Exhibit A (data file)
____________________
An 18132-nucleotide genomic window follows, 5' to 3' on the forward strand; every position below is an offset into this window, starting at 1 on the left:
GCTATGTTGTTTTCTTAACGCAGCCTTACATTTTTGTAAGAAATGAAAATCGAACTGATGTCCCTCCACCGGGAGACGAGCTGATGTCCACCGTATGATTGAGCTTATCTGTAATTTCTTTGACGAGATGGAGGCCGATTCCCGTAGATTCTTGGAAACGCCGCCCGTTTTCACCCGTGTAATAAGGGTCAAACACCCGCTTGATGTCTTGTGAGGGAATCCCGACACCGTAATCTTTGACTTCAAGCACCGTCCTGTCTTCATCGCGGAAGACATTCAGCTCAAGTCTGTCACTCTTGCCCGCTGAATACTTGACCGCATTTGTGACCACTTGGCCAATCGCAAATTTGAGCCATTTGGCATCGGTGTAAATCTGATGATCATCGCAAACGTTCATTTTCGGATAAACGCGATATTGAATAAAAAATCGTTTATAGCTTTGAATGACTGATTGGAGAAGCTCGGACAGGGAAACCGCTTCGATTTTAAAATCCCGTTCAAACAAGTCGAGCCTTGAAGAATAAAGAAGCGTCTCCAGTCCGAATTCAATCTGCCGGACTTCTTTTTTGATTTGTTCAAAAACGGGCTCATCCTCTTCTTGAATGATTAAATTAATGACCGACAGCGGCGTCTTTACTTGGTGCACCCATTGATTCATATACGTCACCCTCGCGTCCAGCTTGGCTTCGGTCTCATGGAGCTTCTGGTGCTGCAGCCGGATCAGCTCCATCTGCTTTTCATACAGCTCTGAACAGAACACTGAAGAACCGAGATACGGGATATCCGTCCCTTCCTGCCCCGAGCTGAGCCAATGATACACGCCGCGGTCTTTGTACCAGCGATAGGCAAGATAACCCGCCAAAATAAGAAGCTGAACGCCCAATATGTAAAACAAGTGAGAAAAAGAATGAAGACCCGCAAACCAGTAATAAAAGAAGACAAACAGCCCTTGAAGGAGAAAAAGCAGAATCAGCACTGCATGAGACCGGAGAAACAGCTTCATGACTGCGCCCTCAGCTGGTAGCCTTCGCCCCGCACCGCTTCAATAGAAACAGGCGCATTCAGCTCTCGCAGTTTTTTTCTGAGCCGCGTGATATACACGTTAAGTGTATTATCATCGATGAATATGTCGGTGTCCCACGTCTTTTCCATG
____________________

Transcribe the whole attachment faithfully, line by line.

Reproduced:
An 18132-nucleotide genomic window follows, 5' to 3' on the forward strand; every position below is an offset into this window, starting at 1 on the left:
GCTATGTTGTTTTCTTAACGCAGCCTTACATTTTTGTAAGAAATGAAAATCGAACTGATGTCCCTCCACCGGGAGACGAGCTGATGTCCACCGTATGATTGAGCTTATCTGTAATTTCTTTGACGAGATGGAGGCCGATTCCCGTAGATTCTTGGAAACGCCGCCCGTTTTCACCCGTGTAATAAGGGTCAAACACCCGCTTGATGTCTTGTGAGGGAATCCCGACACCGTAATCTTTGACTTCAAGCACCGTCCTGTCTTCATCGCGGAAGACATTCAGCTCAAGTCTGTCACTCTTGCCCGCTGAATACTTGACCGCATTTGTGACCACTTGGCCAATCGCAAATTTGAGCCATTTGGCATCGGTGTAAATCTGATGATCATCGCAAACGTTCATTTTCGGATAAACGCGATATTGAATAAAAAATCGTTTATAGCTTTGAATGACTGATTGGAGAAGCTCGGACAGGGAAACCGCTTCGATTTTAAAATCCCGTTCAAACAAGTCGAGCCTTGAAGAATAAAGAAGCGTCTCCAGTCCGAATTCAATCTGCCGGACTTCTTTTTTGATTTGTTCAAAAACGGGCTCATCCTCTTCTTGAATGATTAAATTAATGACCGACAGCGGCGTCTTTACTTGGTGCACCCATTGATTCATATACGTCACCCTCGCGTCCAGCTTGGCTTCGGTCTCATGGAGCTTCTGGTGCTGCAGCCGGATCAGCTCCATCTGCTTTTCATACAGCTCTGAACAGAACACTGAAGAACCGAGATACGGGATATCCGTCCCTTCCTGCCCCGAGCTGAGCCAATGATACACGCCGCGGTCTTTGTACCAGCGATAGGCAAGATAACCCGCCAAAATAAGAAGCTGAACGCCCAATATGTAAAACAAGTGAGAAAAAGAATGAAGACCCGCAAACCAGTAATAAAAGAAGACAAACAGCCCTTGAAGGAGAAAAAGCAGAATCAGCACTGCATGAGACCGGAGAAACAGCTTCATGACTGCGCCCTCAGCTGGTAGCCTTCGCCCCGCACCGCTTCAATAGAAACAGGCGCATTCAGCTCTCGCAGTTTTTTTCTGAGCCGCGTGATATACACGTTAAGTGTATTATCATCGATGAATATGTCGGTGTCCCACGTCTTTTCCATG